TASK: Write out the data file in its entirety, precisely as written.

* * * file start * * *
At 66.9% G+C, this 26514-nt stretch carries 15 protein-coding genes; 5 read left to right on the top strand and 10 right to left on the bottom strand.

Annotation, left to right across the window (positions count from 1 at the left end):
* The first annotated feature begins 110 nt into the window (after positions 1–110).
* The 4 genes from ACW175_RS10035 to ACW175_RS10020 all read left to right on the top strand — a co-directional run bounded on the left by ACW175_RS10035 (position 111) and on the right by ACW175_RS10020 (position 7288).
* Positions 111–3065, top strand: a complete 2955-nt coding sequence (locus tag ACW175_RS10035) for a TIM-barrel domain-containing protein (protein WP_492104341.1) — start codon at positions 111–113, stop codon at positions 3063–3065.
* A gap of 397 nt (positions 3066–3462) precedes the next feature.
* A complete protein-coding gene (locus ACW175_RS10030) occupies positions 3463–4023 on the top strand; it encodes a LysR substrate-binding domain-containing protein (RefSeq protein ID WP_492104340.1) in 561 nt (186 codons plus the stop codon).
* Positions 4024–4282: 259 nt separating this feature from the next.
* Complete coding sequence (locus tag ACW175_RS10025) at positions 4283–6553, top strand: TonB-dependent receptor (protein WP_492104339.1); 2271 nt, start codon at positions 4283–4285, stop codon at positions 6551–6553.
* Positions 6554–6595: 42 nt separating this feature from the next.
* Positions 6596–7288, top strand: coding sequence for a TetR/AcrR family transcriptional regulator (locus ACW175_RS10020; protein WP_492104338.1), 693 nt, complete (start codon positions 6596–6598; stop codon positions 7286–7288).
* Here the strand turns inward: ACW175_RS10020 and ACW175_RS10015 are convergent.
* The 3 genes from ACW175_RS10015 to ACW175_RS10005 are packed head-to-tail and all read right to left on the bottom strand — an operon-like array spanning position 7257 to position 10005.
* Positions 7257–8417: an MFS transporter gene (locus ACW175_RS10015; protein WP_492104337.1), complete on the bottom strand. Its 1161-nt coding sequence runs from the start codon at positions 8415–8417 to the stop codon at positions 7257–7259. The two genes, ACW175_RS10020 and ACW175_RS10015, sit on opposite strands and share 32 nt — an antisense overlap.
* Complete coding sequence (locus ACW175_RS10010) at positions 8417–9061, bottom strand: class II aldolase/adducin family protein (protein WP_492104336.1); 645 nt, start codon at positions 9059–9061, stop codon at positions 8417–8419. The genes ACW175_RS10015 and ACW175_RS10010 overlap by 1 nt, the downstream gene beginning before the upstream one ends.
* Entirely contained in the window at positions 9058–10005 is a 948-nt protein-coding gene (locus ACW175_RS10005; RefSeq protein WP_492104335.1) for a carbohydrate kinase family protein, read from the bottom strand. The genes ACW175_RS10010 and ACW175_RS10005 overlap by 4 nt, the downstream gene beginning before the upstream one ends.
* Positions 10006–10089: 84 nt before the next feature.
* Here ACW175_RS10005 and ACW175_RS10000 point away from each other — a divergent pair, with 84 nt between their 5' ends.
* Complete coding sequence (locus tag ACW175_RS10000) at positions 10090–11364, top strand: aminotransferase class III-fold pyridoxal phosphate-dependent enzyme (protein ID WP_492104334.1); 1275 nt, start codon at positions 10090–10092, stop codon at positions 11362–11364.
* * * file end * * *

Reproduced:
At 66.9% G+C, this 26514-nt stretch carries 15 protein-coding genes; 5 read left to right on the top strand and 10 right to left on the bottom strand.

Annotation, left to right across the window (positions count from 1 at the left end):
* The first annotated feature begins 110 nt into the window (after positions 1–110).
* The 4 genes from ACW175_RS10035 to ACW175_RS10020 all read left to right on the top strand — a co-directional run bounded on the left by ACW175_RS10035 (position 111) and on the right by ACW175_RS10020 (position 7288).
* Positions 111–3065, top strand: a complete 2955-nt coding sequence (locus tag ACW175_RS10035) for a TIM-barrel domain-containing protein (protein WP_492104341.1) — start codon at positions 111–113, stop codon at positions 3063–3065.
* A gap of 397 nt (positions 3066–3462) precedes the next feature.
* A complete protein-coding gene (locus ACW175_RS10030) occupies positions 3463–4023 on the top strand; it encodes a LysR substrate-binding domain-containing protein (RefSeq protein ID WP_492104340.1) in 561 nt (186 codons plus the stop codon).
* Positions 4024–4282: 259 nt separating this feature from the next.
* Complete coding sequence (locus tag ACW175_RS10025) at positions 4283–6553, top strand: TonB-dependent receptor (protein WP_492104339.1); 2271 nt, start codon at positions 4283–4285, stop codon at positions 6551–6553.
* Positions 6554–6595: 42 nt separating this feature from the next.
* Positions 6596–7288, top strand: coding sequence for a TetR/AcrR family transcriptional regulator (locus ACW175_RS10020; protein WP_492104338.1), 693 nt, complete (start codon positions 6596–6598; stop codon positions 7286–7288).
* Here the strand turns inward: ACW175_RS10020 and ACW175_RS10015 are convergent.
* The 3 genes from ACW175_RS10015 to ACW175_RS10005 are packed head-to-tail and all read right to left on the bottom strand — an operon-like array spanning position 7257 to position 10005.
* Positions 7257–8417: an MFS transporter gene (locus ACW175_RS10015; protein WP_492104337.1), complete on the bottom strand. Its 1161-nt coding sequence runs from the start codon at positions 8415–8417 to the stop codon at positions 7257–7259. The two genes, ACW175_RS10020 and ACW175_RS10015, sit on opposite strands and share 32 nt — an antisense overlap.
* Complete coding sequence (locus ACW175_RS10010) at positions 8417–9061, bottom strand: class II aldolase/adducin family protein (protein WP_492104336.1); 645 nt, start codon at positions 9059–9061, stop codon at positions 8417–8419. The genes ACW175_RS10015 and ACW175_RS10010 overlap by 1 nt, the downstream gene beginning before the upstream one ends.
* Entirely contained in the window at positions 9058–10005 is a 948-nt protein-coding gene (locus ACW175_RS10005; RefSeq protein WP_492104335.1) for a carbohydrate kinase family protein, read from the bottom strand. The genes ACW175_RS10010 and ACW175_RS10005 overlap by 4 nt, the downstream gene beginning before the upstream one ends.
* Positions 10006–10089: 84 nt before the next feature.
* Here ACW175_RS10005 and ACW175_RS10000 point away from each other — a divergent pair, with 84 nt between their 5' ends.
* Complete coding sequence (locus tag ACW175_RS10000) at positions 10090–11364, top strand: aminotransferase class III-fold pyridoxal phosphate-dependent enzyme (protein ID WP_492104334.1); 1275 nt, start codon at positions 10090–10092, stop codon at positions 11362–11364.